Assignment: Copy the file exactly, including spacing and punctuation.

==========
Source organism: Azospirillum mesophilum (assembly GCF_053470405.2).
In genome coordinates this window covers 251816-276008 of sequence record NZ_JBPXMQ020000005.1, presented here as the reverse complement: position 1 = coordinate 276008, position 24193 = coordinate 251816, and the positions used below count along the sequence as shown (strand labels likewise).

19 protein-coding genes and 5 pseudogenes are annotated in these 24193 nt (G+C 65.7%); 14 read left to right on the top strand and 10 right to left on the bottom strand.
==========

Source organism: Azospirillum mesophilum (assembly GCF_053470405.2).
In genome coordinates this window covers 251816-276008 of sequence record NZ_JBPXMQ020000005.1, presented here as the reverse complement: position 1 = coordinate 276008, position 24193 = coordinate 251816, and the positions used below count along the sequence as shown (strand labels likewise).

19 protein-coding genes and 5 pseudogenes are annotated in these 24193 nt (G+C 65.7%); 14 read left to right on the top strand and 10 right to left on the bottom strand.